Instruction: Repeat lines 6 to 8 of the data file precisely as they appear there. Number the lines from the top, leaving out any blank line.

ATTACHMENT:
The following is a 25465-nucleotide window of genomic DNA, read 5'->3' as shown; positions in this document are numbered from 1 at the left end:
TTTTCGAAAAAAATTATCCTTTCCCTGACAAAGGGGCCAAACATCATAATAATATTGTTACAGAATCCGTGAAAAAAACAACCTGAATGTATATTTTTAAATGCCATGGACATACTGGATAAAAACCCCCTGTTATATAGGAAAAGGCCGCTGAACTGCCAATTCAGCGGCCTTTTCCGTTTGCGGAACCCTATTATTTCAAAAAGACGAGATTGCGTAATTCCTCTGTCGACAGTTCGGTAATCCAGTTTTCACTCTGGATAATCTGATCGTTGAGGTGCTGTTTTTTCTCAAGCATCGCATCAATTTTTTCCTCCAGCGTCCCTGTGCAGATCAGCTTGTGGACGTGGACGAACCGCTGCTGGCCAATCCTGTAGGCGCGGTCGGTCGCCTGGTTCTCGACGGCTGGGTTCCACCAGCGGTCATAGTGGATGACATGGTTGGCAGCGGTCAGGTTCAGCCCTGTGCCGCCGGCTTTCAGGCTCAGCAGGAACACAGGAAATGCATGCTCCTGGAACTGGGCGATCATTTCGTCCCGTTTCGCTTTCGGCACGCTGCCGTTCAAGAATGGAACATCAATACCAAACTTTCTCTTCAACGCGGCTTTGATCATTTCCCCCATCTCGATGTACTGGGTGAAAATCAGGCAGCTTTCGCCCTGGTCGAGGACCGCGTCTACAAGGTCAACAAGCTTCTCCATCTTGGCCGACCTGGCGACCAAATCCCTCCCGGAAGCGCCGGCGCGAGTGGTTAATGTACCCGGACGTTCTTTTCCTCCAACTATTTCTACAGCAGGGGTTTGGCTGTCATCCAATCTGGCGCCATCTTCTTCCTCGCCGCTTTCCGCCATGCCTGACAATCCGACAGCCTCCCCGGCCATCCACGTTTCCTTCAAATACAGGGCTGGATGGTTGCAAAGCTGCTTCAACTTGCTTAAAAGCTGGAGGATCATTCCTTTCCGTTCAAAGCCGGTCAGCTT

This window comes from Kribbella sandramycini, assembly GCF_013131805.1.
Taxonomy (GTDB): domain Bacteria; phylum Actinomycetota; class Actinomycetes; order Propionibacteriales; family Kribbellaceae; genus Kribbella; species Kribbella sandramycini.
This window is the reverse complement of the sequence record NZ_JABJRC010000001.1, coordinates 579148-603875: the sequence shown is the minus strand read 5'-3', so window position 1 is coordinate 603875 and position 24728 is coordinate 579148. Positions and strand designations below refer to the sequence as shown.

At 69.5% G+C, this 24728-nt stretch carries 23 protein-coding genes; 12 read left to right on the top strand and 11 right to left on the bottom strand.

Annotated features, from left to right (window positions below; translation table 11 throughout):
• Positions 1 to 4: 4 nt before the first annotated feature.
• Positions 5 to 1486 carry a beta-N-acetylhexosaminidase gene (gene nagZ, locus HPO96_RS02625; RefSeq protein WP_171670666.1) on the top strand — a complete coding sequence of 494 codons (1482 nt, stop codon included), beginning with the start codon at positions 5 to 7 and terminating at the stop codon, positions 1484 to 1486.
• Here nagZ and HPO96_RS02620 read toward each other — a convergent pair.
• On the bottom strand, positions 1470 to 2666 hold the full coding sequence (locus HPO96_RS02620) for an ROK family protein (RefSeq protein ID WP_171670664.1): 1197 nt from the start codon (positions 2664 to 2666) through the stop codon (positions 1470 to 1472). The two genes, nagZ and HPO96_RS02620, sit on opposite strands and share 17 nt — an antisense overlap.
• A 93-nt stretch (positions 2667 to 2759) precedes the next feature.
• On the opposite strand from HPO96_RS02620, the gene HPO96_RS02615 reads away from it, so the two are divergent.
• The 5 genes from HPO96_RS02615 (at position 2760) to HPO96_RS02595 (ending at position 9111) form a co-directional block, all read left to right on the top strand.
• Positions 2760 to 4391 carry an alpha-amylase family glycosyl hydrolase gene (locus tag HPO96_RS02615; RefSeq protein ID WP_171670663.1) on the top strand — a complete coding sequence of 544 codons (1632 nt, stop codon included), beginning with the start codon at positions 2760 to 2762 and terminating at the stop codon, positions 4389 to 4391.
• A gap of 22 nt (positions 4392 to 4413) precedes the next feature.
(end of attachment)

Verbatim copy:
At 69.5% G+C, this 24728-nt stretch carries 23 protein-coding genes; 12 read left to right on the top strand and 11 right to left on the bottom strand.

Annotated features, from left to right (window positions below; translation table 11 throughout):
• Positions 1 to 4: 4 nt before the first annotated feature.